• Sculpture of the week (November 19th, 2019)

    Sullivanesque panel, after historic artifacts once on the James W Scoville building, Chicago.

    I am excited to offer this interesting  Sullivanesque 1884 design after the artifacts that were connected to  Adler & Sullivan, George Elmslie, Kristian Schneider, and  once installed on the James W Scoville building in Chicago.

    Those involved in creating the original 1884 Chicago design are said to have included;

    Dankmar Adler
    Louis Sullivan
    George Grant Elmslie
    Kristian Schneider

    Significance: The James W. Scoville factory building, designed by Adler & Sullivan contains three different designs belonging to the transitional period (1880 and 1890) of  Louis Sullivan’s architectural ornament. This structure was the best and most ornamental of all the few remaining factory buildings by Adler & Sullivan.

    Some of the original historic artifacts that were salvaged from the 1973 demolition are in the Virginia Museum of Fine Arts (VMFA) and were gifted by the Metropolitan Museum,  a set of three of these artifacts appears in the St Louis Art Museum’s web site of their holdings.

     

    The  artist working on the master clay model of this design from photos and known measurements

     

    How the original artifacts were originally used on the Scoville building’s facade

    The picture above is from a HABS study done before the building was demolished, three of these designs were installed together under the window sills on one floor.

    One of my interior cast stone casts in the aged buff yellow finish shown above, the mold for casting was taken directly from the original clay model

    SIZE: Nominal 21-1/4″ high by 13″ wide, 3″ deep.
    WEIGHT:Nominal #35
    There is also a hand-pressed, kiln fired red terracotta version available;

    The terracotta version  is;

    Nominal 11-3/4″ wide
    Nominal 19″ high
    Nominal 4-1/2″ deep

    Weight: 35#

    To purchase the fired terracotta version, the link is here;

    https://www.urbansculptures.com/cart/product/sullivanesque-panel-after-james-w-scoville-chicago-nr-ls-2/

     

     

  • Sculpture of the week Nov 12, 2019

    Art Deco Chanin Building Panel D10 “Enlightenment”

    Original design by Rene Paul Chambellan, smaller scaled reproduction modelled by Randall

    SIZE: Nominal 21″ high by 17″ wide
    WEIGHT:Approx 30-35#
    HISTORY of the building
    The 56 story tall Chanin Building is a brick and terra-cotta skyscraper located at 122 East 42nd Street, at the corner of Lexington Avenue, in Manhattan. Built by Irwin S. Chanin in 1929 It was designed by Sloan & Robertson in the Art Deco style, with the assistance of Chanin’s own architect Jacques Delamarre, and it incorporates architectural sculpture by noted sculptor Rene Paul Chambellan.
    In the lobbies, eight bronze reliefs designed by Rene Paul Chambellan are inset in the walls above ornate bronze radiator grilles. The bronze ornamentation continues in the waves on the floor, mailboxes, and elevator doors extending the general Art Deco style from the outside in. Initially a dominant landmark in the midtown skyline, the building had an open air observatory on the 54th floor. Having been surpassed in height by a number of buildings, most notably the Chrysler Building located across the street, the observatory has been long closed. The self-supporting tower atop the building is the original transmission site for WQXR-FM from 1941 to the 1960s.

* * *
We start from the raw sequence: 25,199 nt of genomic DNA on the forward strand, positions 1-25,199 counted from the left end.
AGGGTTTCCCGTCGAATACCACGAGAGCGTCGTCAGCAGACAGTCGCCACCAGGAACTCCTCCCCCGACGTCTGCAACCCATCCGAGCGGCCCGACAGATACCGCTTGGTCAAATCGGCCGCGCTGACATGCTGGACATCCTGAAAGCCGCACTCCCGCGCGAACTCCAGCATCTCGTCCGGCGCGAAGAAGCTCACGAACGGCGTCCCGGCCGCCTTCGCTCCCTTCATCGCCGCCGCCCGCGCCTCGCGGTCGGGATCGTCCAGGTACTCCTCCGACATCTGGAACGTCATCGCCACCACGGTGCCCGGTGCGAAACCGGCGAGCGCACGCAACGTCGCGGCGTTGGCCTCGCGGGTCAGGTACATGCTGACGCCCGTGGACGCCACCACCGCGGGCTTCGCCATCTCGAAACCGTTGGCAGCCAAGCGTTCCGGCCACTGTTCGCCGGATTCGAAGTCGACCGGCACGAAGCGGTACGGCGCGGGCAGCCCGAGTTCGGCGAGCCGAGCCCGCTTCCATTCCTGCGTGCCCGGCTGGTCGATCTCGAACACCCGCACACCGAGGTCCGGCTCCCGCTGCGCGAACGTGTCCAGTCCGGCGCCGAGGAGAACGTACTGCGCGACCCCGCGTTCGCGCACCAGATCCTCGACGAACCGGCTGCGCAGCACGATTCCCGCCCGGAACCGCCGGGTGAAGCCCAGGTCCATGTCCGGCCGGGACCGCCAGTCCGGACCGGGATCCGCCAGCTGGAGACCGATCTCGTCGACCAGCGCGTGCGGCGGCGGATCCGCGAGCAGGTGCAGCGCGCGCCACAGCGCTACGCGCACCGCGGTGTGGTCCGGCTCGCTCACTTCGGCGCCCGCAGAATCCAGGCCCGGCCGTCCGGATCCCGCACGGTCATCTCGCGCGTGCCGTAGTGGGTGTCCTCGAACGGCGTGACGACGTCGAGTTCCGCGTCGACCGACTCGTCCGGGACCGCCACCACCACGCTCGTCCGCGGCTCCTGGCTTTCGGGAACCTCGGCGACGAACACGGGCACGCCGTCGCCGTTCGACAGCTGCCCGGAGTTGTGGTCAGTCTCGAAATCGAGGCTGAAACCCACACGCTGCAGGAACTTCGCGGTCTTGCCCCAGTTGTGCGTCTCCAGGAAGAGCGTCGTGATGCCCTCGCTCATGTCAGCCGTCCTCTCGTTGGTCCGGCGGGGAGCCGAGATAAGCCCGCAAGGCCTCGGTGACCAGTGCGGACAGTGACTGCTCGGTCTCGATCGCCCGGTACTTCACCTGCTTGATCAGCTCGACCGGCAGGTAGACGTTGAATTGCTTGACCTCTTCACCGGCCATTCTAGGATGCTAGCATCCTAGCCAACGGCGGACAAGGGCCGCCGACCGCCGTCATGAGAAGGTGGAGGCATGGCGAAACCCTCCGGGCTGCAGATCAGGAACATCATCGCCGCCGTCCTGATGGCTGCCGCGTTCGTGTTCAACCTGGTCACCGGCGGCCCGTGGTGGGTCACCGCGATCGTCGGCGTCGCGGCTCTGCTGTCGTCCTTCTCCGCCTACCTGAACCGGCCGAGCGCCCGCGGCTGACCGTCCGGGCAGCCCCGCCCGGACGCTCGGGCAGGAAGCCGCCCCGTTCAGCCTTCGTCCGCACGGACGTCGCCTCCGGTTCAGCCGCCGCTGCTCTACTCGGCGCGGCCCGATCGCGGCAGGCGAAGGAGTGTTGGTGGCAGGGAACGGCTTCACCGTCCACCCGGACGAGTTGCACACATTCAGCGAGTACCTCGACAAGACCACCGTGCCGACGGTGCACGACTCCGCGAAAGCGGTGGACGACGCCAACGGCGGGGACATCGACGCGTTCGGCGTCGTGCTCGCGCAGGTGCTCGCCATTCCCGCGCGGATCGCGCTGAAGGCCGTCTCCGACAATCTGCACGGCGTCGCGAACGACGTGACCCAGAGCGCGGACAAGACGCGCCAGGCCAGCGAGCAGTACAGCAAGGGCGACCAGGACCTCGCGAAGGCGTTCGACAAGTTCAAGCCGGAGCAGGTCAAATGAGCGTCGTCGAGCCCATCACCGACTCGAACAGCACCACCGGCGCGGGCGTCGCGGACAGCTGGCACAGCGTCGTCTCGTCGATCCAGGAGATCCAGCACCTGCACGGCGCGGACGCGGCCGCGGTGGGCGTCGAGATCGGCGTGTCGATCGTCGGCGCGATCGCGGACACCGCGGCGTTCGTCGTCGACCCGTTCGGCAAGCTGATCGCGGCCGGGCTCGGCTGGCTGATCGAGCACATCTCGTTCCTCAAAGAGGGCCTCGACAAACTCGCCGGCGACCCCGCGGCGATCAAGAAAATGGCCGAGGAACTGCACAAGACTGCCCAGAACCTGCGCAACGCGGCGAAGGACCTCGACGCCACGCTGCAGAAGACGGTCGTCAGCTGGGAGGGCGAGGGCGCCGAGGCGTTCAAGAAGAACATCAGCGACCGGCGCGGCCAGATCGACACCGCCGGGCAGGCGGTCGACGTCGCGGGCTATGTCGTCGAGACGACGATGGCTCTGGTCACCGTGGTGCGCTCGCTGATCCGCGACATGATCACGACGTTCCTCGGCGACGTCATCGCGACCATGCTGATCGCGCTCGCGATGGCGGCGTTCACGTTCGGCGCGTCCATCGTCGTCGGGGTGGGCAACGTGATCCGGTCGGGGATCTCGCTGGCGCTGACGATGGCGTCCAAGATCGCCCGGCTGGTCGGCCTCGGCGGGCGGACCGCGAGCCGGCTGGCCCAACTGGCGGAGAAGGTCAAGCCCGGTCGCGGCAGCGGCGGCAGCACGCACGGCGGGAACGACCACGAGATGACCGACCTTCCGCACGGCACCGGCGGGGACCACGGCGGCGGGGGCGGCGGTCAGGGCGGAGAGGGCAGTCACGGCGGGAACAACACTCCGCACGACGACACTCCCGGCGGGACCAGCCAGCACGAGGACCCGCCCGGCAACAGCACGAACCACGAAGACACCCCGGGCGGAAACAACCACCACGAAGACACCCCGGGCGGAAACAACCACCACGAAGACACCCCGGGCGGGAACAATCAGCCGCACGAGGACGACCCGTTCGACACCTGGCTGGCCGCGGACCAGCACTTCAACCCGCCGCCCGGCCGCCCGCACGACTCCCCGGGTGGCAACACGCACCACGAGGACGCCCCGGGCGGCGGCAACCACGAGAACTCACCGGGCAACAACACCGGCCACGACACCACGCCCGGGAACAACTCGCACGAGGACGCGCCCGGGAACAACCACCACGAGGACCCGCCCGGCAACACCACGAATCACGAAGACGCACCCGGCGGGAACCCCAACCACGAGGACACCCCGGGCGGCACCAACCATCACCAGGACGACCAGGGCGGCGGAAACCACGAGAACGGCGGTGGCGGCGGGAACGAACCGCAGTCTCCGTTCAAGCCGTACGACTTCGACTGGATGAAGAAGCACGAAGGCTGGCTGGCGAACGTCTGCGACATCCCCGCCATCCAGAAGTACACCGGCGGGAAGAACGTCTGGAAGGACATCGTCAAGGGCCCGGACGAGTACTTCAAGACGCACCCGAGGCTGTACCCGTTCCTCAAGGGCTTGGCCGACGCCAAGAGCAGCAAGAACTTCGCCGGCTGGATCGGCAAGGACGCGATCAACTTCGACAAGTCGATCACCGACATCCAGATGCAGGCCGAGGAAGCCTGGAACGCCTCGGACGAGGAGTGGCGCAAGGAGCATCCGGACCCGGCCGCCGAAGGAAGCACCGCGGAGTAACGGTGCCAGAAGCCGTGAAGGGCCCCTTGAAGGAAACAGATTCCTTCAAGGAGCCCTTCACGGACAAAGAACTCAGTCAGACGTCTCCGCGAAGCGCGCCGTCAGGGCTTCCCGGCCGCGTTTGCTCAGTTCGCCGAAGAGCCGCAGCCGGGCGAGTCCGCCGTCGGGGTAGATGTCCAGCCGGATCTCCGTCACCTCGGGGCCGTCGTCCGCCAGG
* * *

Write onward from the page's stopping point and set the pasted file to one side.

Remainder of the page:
Irwin S. Chanin, was a self-made man – from poor immigrant to successful architect & developer. He wanted the building that bore his name to represent everything America and New York City meant for him, and could also be for all those that chose to seek it. He had Rene Chambellan work with Jacques Delamarre to develop a set of eight relief sculptures to represent this. There were two lobbies in the building, each have four plaques, all of which were to represent a theme of “New York, the City of Opportunity.” four of the plaques represent the Mental Life and four of them represent the Physical Life of the individual. Each plaque had a title: Mental Life: “Enlightenment,” “Vision,” “Courage,” “Achievement” Physical Life: “Endurance,” “Activity,” “Effort,” “Success”
    HISTORY of the sculptor whose artwork appears on the building
    Rene Paul Chambellan (September 15, 1893 – November 29, 1955) was an American sculptor, born in West Hoboken, New Jersey. Chambellan studied at the Ecole des Beaux-Arts and the Academie Julian in Paris and with Solon Borglum in New York City. Chambellan specialized in architectural sculpture. He was also one of the foremost practitioners of what was then called the “French Modern Style” and has subsequently been called Art Deco. He also frequently designed in the Greco Deco style. Rene had many historic and significant buildings under his belt as a sculptor, including the NY Daily News Buildings, Buffalo City Hall, NY Life insurance building. Rene also designed medals, bronze doors, and the historic city seals and other artwork adorning the old Miller Highway (West Side Highway) that ran along Manhattan’s West side along the North (Hudson) River until a collapse in 1973 resulted in it’s eventual removal.